3. Council failures to check temporary accommodation before placing homeless families
Much has been written about the dreadful state of temporary accommodation that some homeless households are placed in: broken doors, no hot water, mould, no washing machines, families stuck living together for months and years in a single room, stained and dirty mattresses, dog faeces littered around entrances and rubbish piled in hallways and yards.
I know from my own reporting that councils always insist that flats have been inspected, either by council officers, or by the property management companies which manage temporary flats or hostels on councils' behalf.
"That's bullshit," the officer says of such claims. Accommodation standards can be particularly low when homeless households are placed in temporary flats outside of their own boroughs, the officer says. "They [the originating council] don't have the resources to go and look at the accommodation before they move people into it."
The officer says that mould is the biggest problem in temporary places.
"It affects some people's health, and clothes, and everything else…you get some terrible places. It doesn't even have to be that bad. You know if there is mould there, you ain't going to get rid of it very easily.
"I remember somebody who did actually have a hole in the ceiling and rain was coming through… they [the council] didn't know that when they placed that person there. The landlord didn't mention the hole in the roof, strangely enough."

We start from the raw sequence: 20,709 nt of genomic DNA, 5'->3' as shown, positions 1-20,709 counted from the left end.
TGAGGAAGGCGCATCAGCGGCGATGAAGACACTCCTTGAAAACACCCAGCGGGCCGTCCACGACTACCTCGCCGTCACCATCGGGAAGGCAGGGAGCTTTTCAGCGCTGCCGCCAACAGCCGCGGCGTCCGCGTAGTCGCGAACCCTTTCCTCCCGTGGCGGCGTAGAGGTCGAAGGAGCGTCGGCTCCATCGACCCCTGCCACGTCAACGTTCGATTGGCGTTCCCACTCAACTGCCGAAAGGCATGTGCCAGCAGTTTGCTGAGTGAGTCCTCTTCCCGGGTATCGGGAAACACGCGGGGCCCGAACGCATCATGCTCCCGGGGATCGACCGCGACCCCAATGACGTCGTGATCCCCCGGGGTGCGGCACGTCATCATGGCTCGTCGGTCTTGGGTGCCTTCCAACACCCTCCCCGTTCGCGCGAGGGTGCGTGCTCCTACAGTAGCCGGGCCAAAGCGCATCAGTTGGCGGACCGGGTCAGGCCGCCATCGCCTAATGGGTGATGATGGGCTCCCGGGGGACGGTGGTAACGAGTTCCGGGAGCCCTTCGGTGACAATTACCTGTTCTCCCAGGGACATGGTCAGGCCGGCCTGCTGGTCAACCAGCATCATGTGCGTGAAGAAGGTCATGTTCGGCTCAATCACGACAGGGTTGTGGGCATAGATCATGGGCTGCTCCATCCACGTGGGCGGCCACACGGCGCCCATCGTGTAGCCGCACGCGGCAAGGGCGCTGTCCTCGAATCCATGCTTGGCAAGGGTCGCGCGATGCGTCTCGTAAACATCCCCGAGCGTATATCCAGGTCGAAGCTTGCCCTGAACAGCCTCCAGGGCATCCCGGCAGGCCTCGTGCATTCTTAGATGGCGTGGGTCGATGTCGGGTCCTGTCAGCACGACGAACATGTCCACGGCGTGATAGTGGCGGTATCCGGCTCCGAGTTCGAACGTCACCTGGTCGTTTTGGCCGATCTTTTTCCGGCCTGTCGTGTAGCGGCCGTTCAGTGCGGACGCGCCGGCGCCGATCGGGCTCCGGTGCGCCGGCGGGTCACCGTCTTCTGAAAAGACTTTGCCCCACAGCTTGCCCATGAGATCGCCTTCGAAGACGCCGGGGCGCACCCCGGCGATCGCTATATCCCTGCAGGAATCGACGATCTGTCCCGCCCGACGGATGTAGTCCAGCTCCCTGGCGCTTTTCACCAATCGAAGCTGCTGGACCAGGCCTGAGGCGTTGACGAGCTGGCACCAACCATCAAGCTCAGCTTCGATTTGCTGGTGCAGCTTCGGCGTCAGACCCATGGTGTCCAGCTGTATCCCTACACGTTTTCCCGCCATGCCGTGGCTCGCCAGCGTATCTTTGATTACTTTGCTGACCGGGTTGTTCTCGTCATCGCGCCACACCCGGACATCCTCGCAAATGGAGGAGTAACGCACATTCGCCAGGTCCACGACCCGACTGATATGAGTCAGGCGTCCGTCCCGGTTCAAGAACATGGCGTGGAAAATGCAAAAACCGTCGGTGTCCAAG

The officer says that another common problem is failed boilers. "It's sad, really. You get the whole family [living without a boiler or hot water]. Imagine being in a house in winter and you've got no boiler."
Homeless families don't have to imagine these problems. They experience them as a matter of course.
There's a criminal lack of council accountability for these issues. I've approached 14 London and Greater London councils since October for comment on the issues raised by this officer. Only three have ever bothered to respond. Years of social housing tenants being demonised by politicians and the media has led to these local authorities believing they can just get away with it.
Kate Belgrave is a freelance journalist. You can follow her on Twitter here.